Narcolepsy (and Cataplexy)
What is narcolepsy?
Narcolepsy and excessive daytime sleepiness (EDS) are caused by a neurological disorder that prevents the brain from regulating a person’s sleep-wake cycle. This condition is different from idiopathic hypersomnia. People who have narcolepsy can fall instantly asleep for a few moments, or a few minutes. Some even stay asleep longer and can experience hallucinations while asleep or upon waking. Not all people with narcolepsy experience cataplexy, or the sudden loss of muscle control, but many do. Most people are not diagnosed until years after the onset of symptoms.
What is cataplexy?
Cataplexy is a unique symptom of narcolepsy that is characterized by sudden and uncontrollable muscle weakness or paralysis that is generally triggered by a strong emotion, such as excitement, fear, anger, or laughter. Cataplexy by itself is often misdiagnosed as a seizure disorder. Cataplectic attacks vary in severity from slight momentary drooping of the eyelids to inability to remain standing.
What are the symptoms of cataplexy?
A person experiencing a cataplectic attack usually is awake and aware of what is happening, but he/she cannot move. These episodes last up to a few minutes, and some people may fall asleep afterwards. The frequency of cataplectic episodes varies widely among people with narcolepsy.
What causes cataplexy?
Laughter is reported as the most common stimulus for cataplexy. The loss of muscle tone in cataplexy occurs because of the inability to regulate sleep states. During normal rapid eye movement (REM) sleep, there is a natural loss of muscle tone. However, in the case of cataplexy, that characteristic of REM sleep occurs suddenly during the day, causing weakness or full paralysis. This is all ultimately caused by an autoimmune destruction of the neurotransmitter hypocretin, which regulates arousal and wakefulness.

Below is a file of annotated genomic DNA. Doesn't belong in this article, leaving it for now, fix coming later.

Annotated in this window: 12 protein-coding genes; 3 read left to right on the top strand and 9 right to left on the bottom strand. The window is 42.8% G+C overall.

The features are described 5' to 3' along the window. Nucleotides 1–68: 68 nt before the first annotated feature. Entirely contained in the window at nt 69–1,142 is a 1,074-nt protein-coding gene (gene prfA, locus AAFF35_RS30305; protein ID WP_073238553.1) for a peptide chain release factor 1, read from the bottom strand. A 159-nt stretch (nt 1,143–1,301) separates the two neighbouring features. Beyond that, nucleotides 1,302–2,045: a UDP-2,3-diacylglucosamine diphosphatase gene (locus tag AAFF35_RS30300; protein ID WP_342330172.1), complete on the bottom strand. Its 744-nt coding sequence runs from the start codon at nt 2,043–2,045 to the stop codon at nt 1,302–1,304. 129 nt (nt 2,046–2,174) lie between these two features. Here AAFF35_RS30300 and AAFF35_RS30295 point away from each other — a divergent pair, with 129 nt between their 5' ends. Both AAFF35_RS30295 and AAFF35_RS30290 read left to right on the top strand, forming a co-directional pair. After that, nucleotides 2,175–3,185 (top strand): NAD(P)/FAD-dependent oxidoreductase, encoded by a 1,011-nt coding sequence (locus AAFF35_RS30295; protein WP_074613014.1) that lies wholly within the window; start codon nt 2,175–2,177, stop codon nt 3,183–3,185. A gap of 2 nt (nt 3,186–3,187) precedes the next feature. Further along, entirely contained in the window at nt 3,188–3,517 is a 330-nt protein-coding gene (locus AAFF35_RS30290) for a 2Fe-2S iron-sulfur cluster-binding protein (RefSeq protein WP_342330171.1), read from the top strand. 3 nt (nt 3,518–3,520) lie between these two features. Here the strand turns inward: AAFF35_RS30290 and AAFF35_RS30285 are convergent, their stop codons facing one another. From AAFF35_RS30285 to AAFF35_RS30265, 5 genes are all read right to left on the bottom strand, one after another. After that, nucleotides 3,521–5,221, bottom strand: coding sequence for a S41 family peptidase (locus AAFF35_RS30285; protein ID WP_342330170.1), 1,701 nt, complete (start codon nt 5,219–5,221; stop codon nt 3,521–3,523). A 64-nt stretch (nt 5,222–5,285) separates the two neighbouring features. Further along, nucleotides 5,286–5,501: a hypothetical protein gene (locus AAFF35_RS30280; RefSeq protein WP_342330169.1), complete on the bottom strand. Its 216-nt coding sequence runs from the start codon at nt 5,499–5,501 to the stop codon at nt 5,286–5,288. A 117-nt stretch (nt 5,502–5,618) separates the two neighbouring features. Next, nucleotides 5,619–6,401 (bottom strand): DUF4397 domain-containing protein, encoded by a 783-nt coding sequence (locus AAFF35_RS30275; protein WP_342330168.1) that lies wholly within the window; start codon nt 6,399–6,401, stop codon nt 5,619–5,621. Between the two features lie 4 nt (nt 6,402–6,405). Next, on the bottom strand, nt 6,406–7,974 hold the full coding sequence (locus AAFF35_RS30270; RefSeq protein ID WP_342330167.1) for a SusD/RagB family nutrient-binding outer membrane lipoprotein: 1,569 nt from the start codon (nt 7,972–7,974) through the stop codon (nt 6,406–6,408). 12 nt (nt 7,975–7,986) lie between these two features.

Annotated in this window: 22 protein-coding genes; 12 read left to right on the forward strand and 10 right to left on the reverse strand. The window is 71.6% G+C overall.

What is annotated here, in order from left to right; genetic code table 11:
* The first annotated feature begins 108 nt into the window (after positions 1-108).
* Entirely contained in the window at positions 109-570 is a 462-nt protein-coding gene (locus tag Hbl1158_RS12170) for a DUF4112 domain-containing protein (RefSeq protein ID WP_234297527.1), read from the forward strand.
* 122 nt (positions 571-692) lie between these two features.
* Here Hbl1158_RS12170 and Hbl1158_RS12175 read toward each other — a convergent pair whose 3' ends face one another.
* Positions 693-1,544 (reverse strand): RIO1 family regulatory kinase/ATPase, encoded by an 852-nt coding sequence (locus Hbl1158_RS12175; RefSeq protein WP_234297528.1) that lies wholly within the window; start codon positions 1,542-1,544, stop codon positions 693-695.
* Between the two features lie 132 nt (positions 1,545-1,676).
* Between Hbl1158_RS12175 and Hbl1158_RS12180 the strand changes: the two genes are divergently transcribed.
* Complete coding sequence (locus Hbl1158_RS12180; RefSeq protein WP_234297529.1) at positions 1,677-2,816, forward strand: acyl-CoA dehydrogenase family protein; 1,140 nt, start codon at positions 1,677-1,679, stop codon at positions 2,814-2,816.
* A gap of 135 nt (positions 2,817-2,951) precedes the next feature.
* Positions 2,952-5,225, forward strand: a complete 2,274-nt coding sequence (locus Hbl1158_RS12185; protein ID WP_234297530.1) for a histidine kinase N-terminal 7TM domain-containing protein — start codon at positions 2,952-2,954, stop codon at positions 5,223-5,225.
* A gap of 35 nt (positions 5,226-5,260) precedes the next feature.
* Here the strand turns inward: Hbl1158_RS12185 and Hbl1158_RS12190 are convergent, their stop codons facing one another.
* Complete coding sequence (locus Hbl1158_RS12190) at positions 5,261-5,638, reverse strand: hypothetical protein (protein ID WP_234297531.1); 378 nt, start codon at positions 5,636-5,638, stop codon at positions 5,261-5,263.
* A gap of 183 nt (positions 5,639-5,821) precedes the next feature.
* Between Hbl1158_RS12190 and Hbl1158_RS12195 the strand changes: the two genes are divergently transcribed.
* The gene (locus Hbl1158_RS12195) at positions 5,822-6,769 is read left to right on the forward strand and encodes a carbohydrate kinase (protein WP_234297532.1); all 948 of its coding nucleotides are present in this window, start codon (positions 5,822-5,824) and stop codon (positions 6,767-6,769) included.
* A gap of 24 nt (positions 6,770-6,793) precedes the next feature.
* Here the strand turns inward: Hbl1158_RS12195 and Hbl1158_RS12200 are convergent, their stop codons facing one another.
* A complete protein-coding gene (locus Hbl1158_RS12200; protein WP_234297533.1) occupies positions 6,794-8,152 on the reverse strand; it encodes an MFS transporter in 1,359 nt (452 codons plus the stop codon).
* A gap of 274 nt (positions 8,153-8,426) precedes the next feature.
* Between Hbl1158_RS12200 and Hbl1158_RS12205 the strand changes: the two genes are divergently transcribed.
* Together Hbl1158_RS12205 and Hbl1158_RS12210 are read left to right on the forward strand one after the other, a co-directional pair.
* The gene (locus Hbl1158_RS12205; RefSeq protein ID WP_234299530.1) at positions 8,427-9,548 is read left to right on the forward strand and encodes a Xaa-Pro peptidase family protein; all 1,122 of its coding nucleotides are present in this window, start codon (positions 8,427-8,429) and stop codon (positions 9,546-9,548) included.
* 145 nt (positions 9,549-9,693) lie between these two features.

How is narcolepsy treated?
The U.S. Food and Drug Administration approved a drug called Modafinil for the treatment of EDS in 1999. In addition, two classes of antidepressant drugs have been proven to help control cataplexy. Many people with narcolepsy and EDS take regularly scheduled naps, and avoid drinking alcohol or caffeinated beverages before bed. Another drug that is widely used to treat narcolepsy is Xyrem® (sodium oxybate or gamma hydroxybutyrate, also known as GHB), a short-acting sleep aid that is tightly regulated because it has potential for abuse. Xyrem was approved in 2002 by the FDA.
How is cataplexy treated?
Sodium oxybate and gamma-hydroxybutyrate are effective treatment options to reduce the number of cataplexy episodes.
Where can I learn more about narcolepsy/cataplexy?